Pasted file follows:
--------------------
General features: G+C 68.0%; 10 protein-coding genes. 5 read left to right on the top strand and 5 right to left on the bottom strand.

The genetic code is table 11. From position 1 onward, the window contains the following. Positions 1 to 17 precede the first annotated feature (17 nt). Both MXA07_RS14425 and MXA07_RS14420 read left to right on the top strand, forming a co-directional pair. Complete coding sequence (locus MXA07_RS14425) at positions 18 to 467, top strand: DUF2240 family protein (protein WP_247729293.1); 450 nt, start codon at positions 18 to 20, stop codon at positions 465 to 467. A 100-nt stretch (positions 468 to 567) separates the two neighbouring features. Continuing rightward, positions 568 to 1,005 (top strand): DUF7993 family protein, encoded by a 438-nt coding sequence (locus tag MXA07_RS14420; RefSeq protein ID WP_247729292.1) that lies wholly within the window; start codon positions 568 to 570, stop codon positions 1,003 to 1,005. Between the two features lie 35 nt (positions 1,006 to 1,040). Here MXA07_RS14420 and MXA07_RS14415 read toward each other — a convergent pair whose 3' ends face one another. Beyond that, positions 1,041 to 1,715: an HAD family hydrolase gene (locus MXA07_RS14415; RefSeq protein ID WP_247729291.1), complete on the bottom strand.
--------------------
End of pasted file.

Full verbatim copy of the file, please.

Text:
General features: G+C 68.0%; 10 protein-coding genes. 5 read left to right on the top strand and 5 right to left on the bottom strand.

The genetic code is table 11. From position 1 onward, the window contains the following. Positions 1 to 17 precede the first annotated feature (17 nt). Both MXA07_RS14425 and MXA07_RS14420 read left to right on the top strand, forming a co-directional pair. Complete coding sequence (locus MXA07_RS14425) at positions 18 to 467, top strand: DUF2240 family protein (protein WP_247729293.1); 450 nt, start codon at positions 18 to 20, stop codon at positions 465 to 467. A 100-nt stretch (positions 468 to 567) separates the two neighbouring features. Continuing rightward, positions 568 to 1,005 (top strand): DUF7993 family protein, encoded by a 438-nt coding sequence (locus tag MXA07_RS14420; RefSeq protein ID WP_247729292.1) that lies wholly within the window; start codon positions 568 to 570, stop codon positions 1,003 to 1,005. Between the two features lie 35 nt (positions 1,006 to 1,040). Here MXA07_RS14420 and MXA07_RS14415 read toward each other — a convergent pair whose 3' ends face one another. Beyond that, positions 1,041 to 1,715: an HAD family hydrolase gene (locus MXA07_RS14415; RefSeq protein ID WP_247729291.1), complete on the bottom strand.